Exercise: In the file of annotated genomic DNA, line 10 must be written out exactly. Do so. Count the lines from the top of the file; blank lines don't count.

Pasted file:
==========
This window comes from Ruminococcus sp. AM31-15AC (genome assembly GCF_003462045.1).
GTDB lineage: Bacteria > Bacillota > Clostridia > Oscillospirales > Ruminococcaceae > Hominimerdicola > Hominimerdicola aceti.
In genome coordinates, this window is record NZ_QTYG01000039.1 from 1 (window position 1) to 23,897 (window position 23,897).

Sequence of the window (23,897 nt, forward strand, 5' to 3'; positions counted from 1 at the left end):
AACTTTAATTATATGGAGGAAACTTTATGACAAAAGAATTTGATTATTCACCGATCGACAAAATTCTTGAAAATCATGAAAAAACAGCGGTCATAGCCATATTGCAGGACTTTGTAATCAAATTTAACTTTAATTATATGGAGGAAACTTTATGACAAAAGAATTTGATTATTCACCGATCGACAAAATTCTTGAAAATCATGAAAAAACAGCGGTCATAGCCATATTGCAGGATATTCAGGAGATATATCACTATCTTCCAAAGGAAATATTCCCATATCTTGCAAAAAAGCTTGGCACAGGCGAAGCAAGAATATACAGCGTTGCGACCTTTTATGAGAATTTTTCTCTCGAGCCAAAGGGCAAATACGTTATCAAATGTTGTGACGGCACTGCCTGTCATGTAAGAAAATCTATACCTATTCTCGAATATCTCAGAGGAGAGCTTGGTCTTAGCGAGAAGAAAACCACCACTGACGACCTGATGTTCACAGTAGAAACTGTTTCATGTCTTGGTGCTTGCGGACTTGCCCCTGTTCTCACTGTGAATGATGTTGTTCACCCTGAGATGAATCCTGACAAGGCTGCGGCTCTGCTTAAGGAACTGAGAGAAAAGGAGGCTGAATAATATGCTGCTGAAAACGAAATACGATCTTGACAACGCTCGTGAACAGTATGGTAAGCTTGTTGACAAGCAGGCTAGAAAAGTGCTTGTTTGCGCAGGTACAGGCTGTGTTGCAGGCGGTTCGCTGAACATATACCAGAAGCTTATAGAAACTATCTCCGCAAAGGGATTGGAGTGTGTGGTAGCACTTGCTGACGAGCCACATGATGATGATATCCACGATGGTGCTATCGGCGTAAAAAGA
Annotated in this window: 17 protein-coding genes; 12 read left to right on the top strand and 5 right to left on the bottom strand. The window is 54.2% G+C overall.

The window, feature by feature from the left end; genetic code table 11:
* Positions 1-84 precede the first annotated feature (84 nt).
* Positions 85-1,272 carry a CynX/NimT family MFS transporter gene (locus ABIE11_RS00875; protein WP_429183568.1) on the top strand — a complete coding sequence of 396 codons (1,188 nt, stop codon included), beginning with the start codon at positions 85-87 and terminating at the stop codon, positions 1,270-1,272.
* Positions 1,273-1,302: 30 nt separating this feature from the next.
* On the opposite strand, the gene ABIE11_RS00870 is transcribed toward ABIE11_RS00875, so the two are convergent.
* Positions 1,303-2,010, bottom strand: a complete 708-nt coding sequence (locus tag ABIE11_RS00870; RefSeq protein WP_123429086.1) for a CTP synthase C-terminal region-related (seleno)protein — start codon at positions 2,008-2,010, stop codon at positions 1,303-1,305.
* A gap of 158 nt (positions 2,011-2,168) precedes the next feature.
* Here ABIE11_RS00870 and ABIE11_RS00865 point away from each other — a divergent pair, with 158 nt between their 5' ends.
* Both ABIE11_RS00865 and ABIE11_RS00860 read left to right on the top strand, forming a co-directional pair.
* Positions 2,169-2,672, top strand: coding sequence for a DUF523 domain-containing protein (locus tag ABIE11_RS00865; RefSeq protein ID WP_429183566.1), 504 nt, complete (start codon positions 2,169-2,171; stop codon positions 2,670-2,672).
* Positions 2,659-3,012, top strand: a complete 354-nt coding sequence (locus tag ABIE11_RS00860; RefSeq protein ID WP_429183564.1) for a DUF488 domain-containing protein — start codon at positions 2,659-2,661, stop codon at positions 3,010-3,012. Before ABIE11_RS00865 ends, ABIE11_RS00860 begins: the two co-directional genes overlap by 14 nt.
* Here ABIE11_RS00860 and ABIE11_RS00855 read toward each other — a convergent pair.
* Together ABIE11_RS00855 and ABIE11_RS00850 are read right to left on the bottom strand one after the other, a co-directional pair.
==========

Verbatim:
* Positions 1,273-1,302: 30 nt separating this feature from the next.